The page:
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Culture & Language in Cognitive Systems

Culture & Language in Cognitive Systems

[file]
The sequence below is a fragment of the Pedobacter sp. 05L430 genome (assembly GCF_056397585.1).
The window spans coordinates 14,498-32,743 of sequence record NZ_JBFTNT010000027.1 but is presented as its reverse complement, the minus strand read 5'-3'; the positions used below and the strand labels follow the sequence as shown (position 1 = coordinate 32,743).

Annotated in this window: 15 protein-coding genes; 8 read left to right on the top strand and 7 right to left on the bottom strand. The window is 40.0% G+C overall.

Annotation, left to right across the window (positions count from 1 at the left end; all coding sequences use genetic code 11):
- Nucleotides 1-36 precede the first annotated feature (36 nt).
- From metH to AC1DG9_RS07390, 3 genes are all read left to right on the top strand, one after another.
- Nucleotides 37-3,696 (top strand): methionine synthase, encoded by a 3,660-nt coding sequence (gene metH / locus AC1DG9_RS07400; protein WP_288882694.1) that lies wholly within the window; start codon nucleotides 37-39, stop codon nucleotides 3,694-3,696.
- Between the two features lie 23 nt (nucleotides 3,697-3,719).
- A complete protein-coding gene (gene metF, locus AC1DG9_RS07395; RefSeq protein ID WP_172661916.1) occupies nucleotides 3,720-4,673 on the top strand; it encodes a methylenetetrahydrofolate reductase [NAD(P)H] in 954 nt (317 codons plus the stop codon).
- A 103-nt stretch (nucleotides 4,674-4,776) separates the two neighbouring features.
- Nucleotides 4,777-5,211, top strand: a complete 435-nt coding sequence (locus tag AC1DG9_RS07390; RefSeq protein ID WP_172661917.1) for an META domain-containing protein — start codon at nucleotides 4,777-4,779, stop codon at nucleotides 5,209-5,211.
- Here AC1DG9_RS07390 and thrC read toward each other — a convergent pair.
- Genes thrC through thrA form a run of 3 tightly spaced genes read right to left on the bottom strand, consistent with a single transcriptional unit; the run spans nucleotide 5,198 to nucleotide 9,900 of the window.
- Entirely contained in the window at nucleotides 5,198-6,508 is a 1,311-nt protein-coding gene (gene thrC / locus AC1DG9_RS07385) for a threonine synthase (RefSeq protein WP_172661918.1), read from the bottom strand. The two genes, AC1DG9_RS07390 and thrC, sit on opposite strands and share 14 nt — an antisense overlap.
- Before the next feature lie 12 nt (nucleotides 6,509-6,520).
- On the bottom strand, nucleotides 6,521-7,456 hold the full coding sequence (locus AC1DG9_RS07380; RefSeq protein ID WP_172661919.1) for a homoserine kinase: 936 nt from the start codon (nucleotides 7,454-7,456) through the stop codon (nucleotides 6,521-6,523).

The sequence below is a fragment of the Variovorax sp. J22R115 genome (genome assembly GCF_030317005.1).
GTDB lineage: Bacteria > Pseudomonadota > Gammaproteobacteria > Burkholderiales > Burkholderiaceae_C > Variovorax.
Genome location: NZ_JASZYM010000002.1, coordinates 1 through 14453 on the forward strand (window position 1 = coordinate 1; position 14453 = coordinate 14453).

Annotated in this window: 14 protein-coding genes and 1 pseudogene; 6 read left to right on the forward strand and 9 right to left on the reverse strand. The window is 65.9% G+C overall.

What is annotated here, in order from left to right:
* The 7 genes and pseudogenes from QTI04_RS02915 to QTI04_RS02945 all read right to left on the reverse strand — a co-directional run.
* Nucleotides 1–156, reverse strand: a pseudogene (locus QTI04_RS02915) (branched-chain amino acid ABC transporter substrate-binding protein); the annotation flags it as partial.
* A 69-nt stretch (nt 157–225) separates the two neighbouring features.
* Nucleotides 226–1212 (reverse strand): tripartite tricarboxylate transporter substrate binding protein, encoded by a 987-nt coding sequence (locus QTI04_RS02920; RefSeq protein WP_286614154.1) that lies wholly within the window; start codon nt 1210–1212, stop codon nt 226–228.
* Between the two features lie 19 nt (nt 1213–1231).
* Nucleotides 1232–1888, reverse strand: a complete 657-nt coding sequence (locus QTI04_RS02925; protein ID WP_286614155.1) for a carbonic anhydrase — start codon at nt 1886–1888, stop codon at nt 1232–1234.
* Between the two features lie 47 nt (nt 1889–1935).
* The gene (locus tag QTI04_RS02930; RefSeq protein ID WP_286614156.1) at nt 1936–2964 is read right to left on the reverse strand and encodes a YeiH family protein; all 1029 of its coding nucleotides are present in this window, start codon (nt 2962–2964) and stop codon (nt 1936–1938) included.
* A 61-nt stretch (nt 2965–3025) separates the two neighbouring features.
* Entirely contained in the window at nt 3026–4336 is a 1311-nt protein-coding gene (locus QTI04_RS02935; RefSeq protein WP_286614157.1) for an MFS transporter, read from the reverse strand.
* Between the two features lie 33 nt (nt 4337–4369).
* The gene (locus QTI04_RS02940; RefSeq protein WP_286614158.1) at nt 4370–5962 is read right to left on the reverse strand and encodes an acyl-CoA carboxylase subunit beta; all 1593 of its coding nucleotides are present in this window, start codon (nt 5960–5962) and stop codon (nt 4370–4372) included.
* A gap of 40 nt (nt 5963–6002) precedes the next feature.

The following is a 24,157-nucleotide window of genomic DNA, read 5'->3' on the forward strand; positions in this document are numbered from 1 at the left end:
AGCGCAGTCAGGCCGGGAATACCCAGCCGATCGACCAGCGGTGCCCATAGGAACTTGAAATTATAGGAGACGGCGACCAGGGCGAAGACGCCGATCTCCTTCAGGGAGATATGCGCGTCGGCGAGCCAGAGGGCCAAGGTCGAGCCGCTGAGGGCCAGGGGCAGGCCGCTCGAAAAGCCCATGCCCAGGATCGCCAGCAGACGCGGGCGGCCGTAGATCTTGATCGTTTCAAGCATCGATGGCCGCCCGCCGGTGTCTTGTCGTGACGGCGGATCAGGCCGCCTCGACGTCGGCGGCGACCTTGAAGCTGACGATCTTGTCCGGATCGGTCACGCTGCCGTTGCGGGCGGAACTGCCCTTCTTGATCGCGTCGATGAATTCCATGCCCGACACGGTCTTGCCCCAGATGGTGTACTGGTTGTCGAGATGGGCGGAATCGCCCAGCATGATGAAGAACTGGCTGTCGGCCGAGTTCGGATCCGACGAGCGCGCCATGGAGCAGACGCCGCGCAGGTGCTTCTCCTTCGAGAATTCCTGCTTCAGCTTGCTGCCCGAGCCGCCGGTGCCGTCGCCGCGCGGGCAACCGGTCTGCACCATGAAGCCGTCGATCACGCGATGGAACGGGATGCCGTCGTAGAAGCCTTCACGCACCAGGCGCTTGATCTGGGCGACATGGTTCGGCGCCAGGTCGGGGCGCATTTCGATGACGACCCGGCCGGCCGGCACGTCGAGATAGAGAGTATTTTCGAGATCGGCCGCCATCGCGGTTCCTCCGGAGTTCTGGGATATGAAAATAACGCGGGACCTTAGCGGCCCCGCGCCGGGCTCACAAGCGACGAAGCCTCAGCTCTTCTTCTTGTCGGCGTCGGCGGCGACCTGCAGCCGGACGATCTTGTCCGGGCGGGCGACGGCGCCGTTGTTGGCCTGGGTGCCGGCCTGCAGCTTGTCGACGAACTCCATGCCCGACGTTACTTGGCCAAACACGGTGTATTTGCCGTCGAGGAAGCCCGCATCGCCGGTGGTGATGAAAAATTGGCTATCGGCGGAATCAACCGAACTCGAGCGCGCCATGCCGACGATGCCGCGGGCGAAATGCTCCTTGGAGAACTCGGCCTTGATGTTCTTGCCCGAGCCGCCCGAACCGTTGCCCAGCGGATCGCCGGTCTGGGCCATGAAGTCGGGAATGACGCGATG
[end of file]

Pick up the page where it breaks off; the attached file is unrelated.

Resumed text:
Intelligent Control and Cognitive Systems brings you... Culture Language in Cognitive Systems Joanna J. Bryson University of Bath, United KingdomOutline What is culture for (computationally) • Why are we social • Why do we communicate • Language as a special case: • Phonetics/phonology/morphology, Syntax, • Semantics, Pragmatics. Natural Language Processing (NLP) •Outline What is culture for (computationally) • Why are we social • Why do we communicate • Language as a special case: • Phonetics/phonology/morphology, Syntax, • Semantics, Pragmatics. Natural Language Processing (NLP) •SocialityWhy not be social Disease parasites. • Competition for food, shelter, mates. • Time spent maintaining social structure. •Traditional Explanation (Galton 1871, Hamilton 1973) Aggregation • as a form of cover seeking.Traditional Explanation (Galton 1871, Hamilton 1973) Aggregation • as a form of cover seeking. Isolation • increases probability of being near a predator.Why not be social Disease parasites. • Competition for food, shelter, mates. • Time spent maintaining social structure. •Traditional Explanation (Galton 1871, Hamilton 1973) Aggregation • as a form of cover seeking Aren’t • predators a form of parasiteCulture – Biological Perspective Culture: Behaviour acquired from • conspecifics by nongenetic means (Richerson Boyd 2005). Neodiffusionist hypothesis: cultural • diffusion of adaptive behaviours more likely than neutral or negative traits (Kashima 2008).Culture as Concurrency If each agent has a 1 chance of • discovering a skill (e.g. making yogurt) in its lifetime and there are 2000 agents, at any instant probably some agents will know the skill. If it is easier to learn the skill from a • knowledgeable agent than by discovery, then selective pressure for culture. Inclusive fitness c b × r • (Hamilton 1964; West et al 2007).What About Selfish Genes How can evolution select traits that help the • community but hurt the individuals Inclusive fitness kin / group selection: • What is transmitted is the replicator. • The unit of selection is the vehicle (or • interactor.) Most current vehicles are composed of • many, many replicators. (Dawkins e.g. The Extended Phenotype)Multiple Levels of Interaction Cooperation boo ha ha Replicator (Gene) Group Rah nyah boo nyah Organism Boo.Strategies for Speeding Search Concurrency • multiple searches at the same time, • only effective if solutions can be • communicated. Pruning • limit search to likely space of solutions •Culture Lets Humans Search Faster Language Built Culture Why Don’t Other Species Use ItThey DoCulture in non human primates Chimpanzees (Whiten, Goodall, McGew, Nishida, Reynolds, Sugiyama, Tutin, Wrangham, Boesch 1999, p . 684). Macaques (de Waal Johanowicz 1993); Capuchins (Perry et al 2003); Orangutans (van Schaik et al 2003).Culture in non human primates Chimpanzees (video from Whiten) Goodall, McGew, Nishida, Reynolds, Sugiyama, Tutin, Wrangham, Boesch 1999, p . 684). Macaques (de Waal Johanowicz 1993); Capuchins (Perry et al 2003); Orangutans (van Schaik et al 2003).Solitary Tortoises Use Culture if It’s Available Social Learning in a NonSocial Tortoise Anna Wilkinson, Karin Künstner Julia Müller Ludwig Huber 2010. 12 12 Left Right 10 10 8 8 6 6 4 4 2 2 0 0 Esme Emily Moses Aldous Molly Quinn Alexandra Wilhelmina Tortoise Tortoise Number of trials in which the tortoise reached the goal Number of trials in which the tortoises reached the goal Even Bacteria Share Info MGEs: e.g. Phages Plasmids One on One ‘speech’ 20 ‘Books’ Images from Bharat Kumar Chimanlal PatelHow Culture is Transmitted Intentionally versus unintentionally • By instruction or by demonstration •(Whiten et al. 2009)Ways to Transmit Culture Intentionally versus unintentionally • By instruction or by demonstration • Language and teaching • Uniquely humanHuman Uniqueness Tool use / built culture • Self concept • Moral sensibility • Culture • Teaching • Language •Human Uniqueness Tool use / built culture • Self concept • Moral sensibility • Culture • Teaching • Language • √Outline What is culture for (computationally) • Why are we social • Why do we communicate • Language as a special case: • Phonetics/phonology/morphology, Syntax, • Semantics, Pragmatics. Natural Language Processing (NLP) •Language: Not Just Communication Phonetics/phonology/morphology: what • words (or subwords) are we dealing with Syntax: What phrases are we dealing with • Which words modify one another Semantics: What’s the literal meaning • Pragmatics: What should you conclude • from what was said How should you actPhonetics / phonology / morphology Understanding a speech (or character) • stream requires decomposing it into the units that have meaning: segmentation. Phonemes are relatively discrete (though • they can be merged in transitions.) Infants babble all() initially then settle on • the ones they hear / in their language.Segmentation Objects in a scene. • Gestures in a video. • Words in speech. • Actions in sequence. • Junqing Chen and Thrasyvoulos Pappas Very, very hard in all domains; better with multiple information sources.Segmentation Objects in a scene. • Gestures in a video. • Words in speech. • HARD Actions in sequence. • Very, very hard in all domains; better with multiple information sources.Speech Recognition Language model speech model noise model http://www.learnartificialneuralnetworks.com/speechrecognition.htmlLots of Machine Learning / Pattern Rec Decision regions formed by a 2layer perceptron using backpropagation training and vowel formant data. (From Huang Lippmann, 1988.)Language Outline Phonetics/phonology/morphology: what • words (or subwords) are we dealing with Syntax: What phrases are we dealing with • Which words modify one another Semantics: What’s the literal meaning • Pragmatics: What should you conclude • from what was said How should you actSyntaxA Brief History of AI Founded in the 1950s. • Funded in the 1960s by promising machine • translation (esp. Russian). Theory: Solve syntax as a program, lookup semantics in dictionary. By 1980s, funders restless. Theory: • Semantics requires grounding in an embodied system (Harnad 1990, Brooks 1991). 1990s: Robots for Language. •What AI Thought Language Was Phonetics/phonology/morphology: what • words (or subwords) are we dealing with Syntax: What phrases are we dealing with • Which words modify one another Semantics: What’s the literal meaning • Pragmatics: What should you conclude • from what was said How should you actThe Plan For Translation Build something that parses and generates • individual language syntax. Automatically morph sentences between • languages’ syntaxes. Use dictionaries to look up replacement • words (semantics). Warning: almost totally doesn’t workSyntax: Chomsky’s Grammar(s) Vocabulary: S →NP + VP terminal symbols • NP →N D + NP ADJ + N PN closed classes • VP →IV AUX + VP TV + NP • IV →laughed cried ... • AUX→can will shall ... • TV→throw catch ... • N→dog peacock justice ... • D→the a an • PN→ he she they ... • English e.g. SVO vs SOVWhat to Do With a Grammar: Parse Use it to parse a sentence. • Ambiguous sentences have multiple parse • trees. Ambiguity can came from multiple • definitions (remember, plug in semantics last – often FOPL). Other words or context may resolve. • The farmer pulls the cow on the barn.What to Do With a Grammar: Generate Use it to generate a sentence. • Associate a probability with every option. • Throw dice. • Automatic language •Example S →NP + VP • NP →N D + NP ADJ + N PN • VP →IV AUX + VP TV + NP • IV →laughed cried ... • AUX→can will shall ... • Dog TV→threw caught ... • will N→dog peacock justice ... • D→the a an catch • an peacock .Is Language Uniquely Human Tool use / built culture • Self concept • Moral sensibility • Culture • Teaching • Language • √Compositionality / Recursion S →NP + VP • NP →N D + NP ADJ + N PN • VP →IV AUX + VP TV + NP • IV →laughed cried ... • Allows language to be AUX→can will shall ... • infinitely productive. TV→threw caught ... • N→dog peacock justice ... • D→the a an What no animal language • learner has shown. (c.f. Hauser, Chomsky Fitch 2002)Chomsky on Cognition Language is for computation / thought, not • communication. Grammars can tell you the limits of human • intelligence (e.g. CFG)Chomsky’s Universal Grammar Hypothesis: every human is born with the • universal grammar capacity. Learns to set parameters from listening • (know this is true of phonemes). Evidence: Poverty of the stimulus – children • don’t hear enough negative examples to learn language from scratch.Critiques of Universal Grammar You can learn a stochastic grammar model • without many negative examples (Chomsky assumed a deterministic one, Chater Manning, 2006). Many characteristics of the UG evolve in the • language naturally in simulation – necessary characteristics of something learnable (Kirby 1999). Dual replicator theory: Culture biology both evolve at the same time under each other’s influence.Language Outline Phonetics/phonology/morphology: what • words (or subwords) are we dealing with Syntax: What phrases are we dealing with • Which words modify one another Semantics: What’s the literal meaning • Pragmatics: What should you conclude • from what was said How should you actPragmaticsPragmatics What you really mean– requires context. • Much elaborate work on reference. e.g. • “They thought I was going to town but that wasn’t what I meant.” Still doesn’t get you to “uh”→ /no don’t go • in there keep going straight/ (Agre Chapman 1988).Semantics and GroundingA Brief History of AI Founded in the 1950s. • Funded in the 1960s by promising machine • translation (esp. Russian). Theory: Solve syntax as a program, lookup semantics in dictionary. By 1980s, funders restless. Theory: • Semantics requires grounding in an embodied system (Harnad 1990, Brooks 1991). 1990s(–now): Robots for Language. •Embodiment Hypothesis: NLP has failed so far because • semantics isn’t grounded in humanlike experience. E.g. life career are understood via a • metaphor to path which you learn about the hard way in your first few years. (Lakoff Johnson 1999) Funding argument for humanoid robotics. • Not much positive evidence. •Syst em sof t ware ( 0 t h) Syst em sof t ware ( commercial processor) Periperhal Mot ion Vergence Ullmanesque Physical schema Saccades based st ereo visual rout ines based obj. recog. “Building VOR Smoot h pursuit Face popout s Face remembering Face recognit ion Brains Head/ body/ eye/ coord Head/ eye coord Gest ure recognit ion Facial gest ure recog. Body mot ion recog. for Own hand t racking Specif ic obj. recog. Generic object recog. Bodies”, Bring hands Hand Grasping, Bodybased met aphors midline linking t ransfer Brooks DOF reduct ion DOF reduct ion Bat t ing st at ic Stein (specific coords) (generic coords) object s Body st abilit y, Body+arm reaching Body mimicry (1993), leaning, rest ing Manipulat ion t urn t aking MIT AI Sound localizat ion Soundbased manip. Voice/ face assoc lab tech Sound/ mot ion correl Human voice ext ract ion Prot o language report Tone ident ificat ionVoice t urn t aking Visual imagery Symbolizat ion 1439. Ment al rehearsal Imaginat ion Mult ipledraf t s emergence Sept 1 Sept 1 Sept 1 Sept 1 Sept 1 1993 1994 1995 1996 1997Alternative: Large Corpus Linguistics Do pattern recognition across many texts. • The more one word is used like another • word, the more they mean the same thing. Mathematically related to the way web • pages are indexed (Lowe 2001). Wikipedia: Latent Semantic AnalysisLarge Corpus Linguistics Human semantics can be replicated by statistical • learning on large corpra (Finch 1993, Landauer Dumais 1997, McDonald Lowe 1998). Only information gathered on each word’s • ‘meaning’ is what words occur in a small window before and after it. Normally just choose 75 fairly frequent words to • watch out for.Data to Be Matched Semantic Priming – reaction times showing • how similar people consider words’ meanings to be. How quickly you are able to tell that a • collection of letters is a real word is dependent on how similar the word’s meaning is to words / concepts you have recently been exposed to. salt circle gold month measles Semantic Priming silver square Replication, year lightning visualised with a 2D projection star sister cabbage latin (Lowe 1998). Analysis for lettuce dog comparison to greek queen cat human data soldier uses similarity thunder measured using black moon sailor 75D cosines. white mumps king brotherEvolution of moral agency terms (Bilovich Bryson 2008) terms from the implicit bias task (Banaji Greenwald 1994) text: BibleBilovich 2006 text: ShakespeareBilovich 2006 text: British National Corpus (contemporary word use)Humanlike Biases in Corpus Semantics Bilovich I did not replicate Banaji (2003). • Nearest miss was Shakespeare – (nearly) • single author Macfarlane I (in prep.) have found matches. •Macfarlane (2013) Results Life terms more like pleasant Death terms • more like unpleasant words. Elderly Youth did not go as per Banaji on • pleasantness, though did on competence. Male terms more like Career Female terms • more like Family. In preparation; also University of Bath Computer Science technical report.Traditional Theory of Semantics justice justice chair chair table table run run phobia phobia i ii iii Ontology e.g. Deacon (1997) The Symbolic SpeciesCorpus Semantics Allows... justice justice chair chair table table run run phobia phobia i ii Ontology more plausibleOutline What is culture for (computationally) • Why are we social • Why do we communicate • Language as a special case: • Phonetics/phonology/morphology, Syntax, • Semantics, Pragmatics. Natural Language Processing (NLP) •What AI Used to Think Language Was Phonetics/phonology/morphology: what • words (or subwords) are we dealing with Syntax: What phrases are we dealing with • Which words modify one another Semantics: What’s the literal meaning • Pragmatics: What should you conclude • from what was said How should you actNgrams Large corpus technique for both language • generation and speech recognition. Given previous N words, what is a probable • following term Memorise a sliding window through text. Recognition: disambiguates parses. • Generation: just press go. • http://johno.jsmf.net/knowhow/ngrams/Speech Recognition Ngram Language model speech model noise model http://www.learnartificialneuralnetworks.com/speechrecognition.htmlaccepted to the World Multiconference on Systemics, Cybernetics and Informatics, 1995. http://pdos.csail.mit.edu/scigen/Note: probably more about a) reviewing b) “academic” incentives esp. in China than NLP.Generally, Still Need ‘Real’ Natural Language Processing (NLP) Negation. • Referents for “this” and “that”. • Recognising multiple meanings for single • word. Motivation, meaning tracking, turn taking. • Cognitive SystemsJeopardy vs Watson IBM April, 2011 Videos via Bath graduate, Dale Lane(Ferrucci et al., AI Magazine 2010)Summary Culture is a powerful process for sharing • intelligence / the output of cognition. Language is particularly effective at that. • NLP is hard, but getting there. • AI can use our culture / exploit our cognition. ⟹ cf. ethics consciousness lectures. •Reminder: NLP in Games Template matching. • Mentioned in Believability lecture: play • with Eliza as homework (Mx doctor on emacs) Dialog in narrative context (story telling). • paper in AAAI 2013